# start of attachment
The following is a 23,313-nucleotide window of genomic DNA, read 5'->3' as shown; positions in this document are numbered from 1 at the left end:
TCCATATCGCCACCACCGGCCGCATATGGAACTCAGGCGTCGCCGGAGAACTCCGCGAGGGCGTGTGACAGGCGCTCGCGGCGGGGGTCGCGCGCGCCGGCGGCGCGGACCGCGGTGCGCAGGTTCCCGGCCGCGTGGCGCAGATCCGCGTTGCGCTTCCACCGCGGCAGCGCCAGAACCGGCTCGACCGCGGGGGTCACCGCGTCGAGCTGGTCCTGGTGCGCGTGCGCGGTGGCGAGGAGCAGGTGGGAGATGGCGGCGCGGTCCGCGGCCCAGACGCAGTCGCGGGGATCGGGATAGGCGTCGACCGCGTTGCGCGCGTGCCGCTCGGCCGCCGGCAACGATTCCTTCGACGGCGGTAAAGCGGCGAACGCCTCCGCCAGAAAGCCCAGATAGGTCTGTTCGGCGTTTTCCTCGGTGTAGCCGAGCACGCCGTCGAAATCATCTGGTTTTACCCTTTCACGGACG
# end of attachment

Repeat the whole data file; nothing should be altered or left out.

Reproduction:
The following is a 23,313-nucleotide window of genomic DNA, read 5'->3' as shown; positions in this document are numbered from 1 at the left end:
TCCATATCGCCACCACCGGCCGCATATGGAACTCAGGCGTCGCCGGAGAACTCCGCGAGGGCGTGTGACAGGCGCTCGCGGCGGGGGTCGCGCGCGCCGGCGGCGCGGACCGCGGTGCGCAGGTTCCCGGCCGCGTGGCGCAGATCCGCGTTGCGCTTCCACCGCGGCAGCGCCAGAACCGGCTCGACCGCGGGGGTCACCGCGTCGAGCTGGTCCTGGTGCGCGTGCGCGGTGGCGAGGAGCAGGTGGGAGATGGCGGCGCGGTCCGCGGCCCAGACGCAGTCGCGGGGATCGGGATAGGCGTCGACCGCGTTGCGCGCGTGCCGCTCGGCCGCCGGCAACGATTCCTTCGACGGCGGTAAAGCGGCGAACGCCTCCGCCAGAAAGCCCAGATAGGTCTGTTCGGCGTTTTCCTCGGTGTAGCCGAGCACGCCGTCGAAATCATCTGGTTTTACCCTTTCACGGACG